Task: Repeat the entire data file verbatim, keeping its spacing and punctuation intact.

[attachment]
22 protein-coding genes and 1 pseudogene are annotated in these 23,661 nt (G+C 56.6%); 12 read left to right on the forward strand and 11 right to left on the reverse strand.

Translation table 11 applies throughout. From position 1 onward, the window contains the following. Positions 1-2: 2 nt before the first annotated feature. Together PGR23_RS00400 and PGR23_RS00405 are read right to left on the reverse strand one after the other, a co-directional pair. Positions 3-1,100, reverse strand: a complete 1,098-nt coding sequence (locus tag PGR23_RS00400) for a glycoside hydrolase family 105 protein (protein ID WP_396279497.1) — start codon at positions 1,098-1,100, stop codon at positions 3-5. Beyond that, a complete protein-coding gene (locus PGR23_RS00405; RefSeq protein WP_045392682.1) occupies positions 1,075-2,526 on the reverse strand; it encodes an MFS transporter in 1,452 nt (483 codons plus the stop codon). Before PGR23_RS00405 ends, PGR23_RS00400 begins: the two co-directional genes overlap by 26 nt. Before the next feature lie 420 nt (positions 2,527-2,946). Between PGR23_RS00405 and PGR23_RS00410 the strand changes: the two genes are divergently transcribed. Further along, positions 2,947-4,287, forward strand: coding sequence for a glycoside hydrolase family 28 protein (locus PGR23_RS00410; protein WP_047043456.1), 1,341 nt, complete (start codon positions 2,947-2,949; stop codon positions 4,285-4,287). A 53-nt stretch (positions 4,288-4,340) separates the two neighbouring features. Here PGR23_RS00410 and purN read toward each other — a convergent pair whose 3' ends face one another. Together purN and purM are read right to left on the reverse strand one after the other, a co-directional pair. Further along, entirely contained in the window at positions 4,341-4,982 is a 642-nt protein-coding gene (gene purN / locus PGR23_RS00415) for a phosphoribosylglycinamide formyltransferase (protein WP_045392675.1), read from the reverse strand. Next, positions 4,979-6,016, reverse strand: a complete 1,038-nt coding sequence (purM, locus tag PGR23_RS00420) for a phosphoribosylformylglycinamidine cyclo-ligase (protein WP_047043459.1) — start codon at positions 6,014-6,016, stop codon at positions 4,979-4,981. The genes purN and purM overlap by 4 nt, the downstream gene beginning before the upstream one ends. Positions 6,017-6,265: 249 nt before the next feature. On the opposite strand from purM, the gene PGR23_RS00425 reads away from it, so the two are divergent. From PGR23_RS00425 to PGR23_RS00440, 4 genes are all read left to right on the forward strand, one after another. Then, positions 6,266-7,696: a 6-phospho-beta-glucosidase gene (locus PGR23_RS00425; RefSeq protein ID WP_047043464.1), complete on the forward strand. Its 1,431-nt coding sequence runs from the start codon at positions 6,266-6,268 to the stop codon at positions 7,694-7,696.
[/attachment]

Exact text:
22 protein-coding genes and 1 pseudogene are annotated in these 23,661 nt (G+C 56.6%); 12 read left to right on the forward strand and 11 right to left on the reverse strand.

Translation table 11 applies throughout. From position 1 onward, the window contains the following. Positions 1-2: 2 nt before the first annotated feature. Together PGR23_RS00400 and PGR23_RS00405 are read right to left on the reverse strand one after the other, a co-directional pair. Positions 3-1,100, reverse strand: a complete 1,098-nt coding sequence (locus tag PGR23_RS00400) for a glycoside hydrolase family 105 protein (protein ID WP_396279497.1) — start codon at positions 1,098-1,100, stop codon at positions 3-5. Beyond that, a complete protein-coding gene (locus PGR23_RS00405; RefSeq protein WP_045392682.1) occupies positions 1,075-2,526 on the reverse strand; it encodes an MFS transporter in 1,452 nt (483 codons plus the stop codon). Before PGR23_RS00405 ends, PGR23_RS00400 begins: the two co-directional genes overlap by 26 nt. Before the next feature lie 420 nt (positions 2,527-2,946). Between PGR23_RS00405 and PGR23_RS00410 the strand changes: the two genes are divergently transcribed. Further along, positions 2,947-4,287, forward strand: coding sequence for a glycoside hydrolase family 28 protein (locus PGR23_RS00410; protein WP_047043456.1), 1,341 nt, complete (start codon positions 2,947-2,949; stop codon positions 4,285-4,287). A 53-nt stretch (positions 4,288-4,340) separates the two neighbouring features. Here PGR23_RS00410 and purN read toward each other — a convergent pair whose 3' ends face one another. Together purN and purM are read right to left on the reverse strand one after the other, a co-directional pair. Further along, entirely contained in the window at positions 4,341-4,982 is a 642-nt protein-coding gene (gene purN / locus PGR23_RS00415) for a phosphoribosylglycinamide formyltransferase (protein WP_045392675.1), read from the reverse strand. Next, positions 4,979-6,016, reverse strand: a complete 1,038-nt coding sequence (purM, locus tag PGR23_RS00420) for a phosphoribosylformylglycinamidine cyclo-ligase (protein WP_047043459.1) — start codon at positions 6,014-6,016, stop codon at positions 4,979-4,981. The genes purN and purM overlap by 4 nt, the downstream gene beginning before the upstream one ends. Positions 6,017-6,265: 249 nt before the next feature. On the opposite strand from purM, the gene PGR23_RS00425 reads away from it, so the two are divergent. From PGR23_RS00425 to PGR23_RS00440, 4 genes are all read left to right on the forward strand, one after another. Then, positions 6,266-7,696: a 6-phospho-beta-glucosidase gene (locus PGR23_RS00425; RefSeq protein ID WP_047043464.1), complete on the forward strand. Its 1,431-nt coding sequence runs from the start codon at positions 6,266-6,268 to the stop codon at positions 7,694-7,696.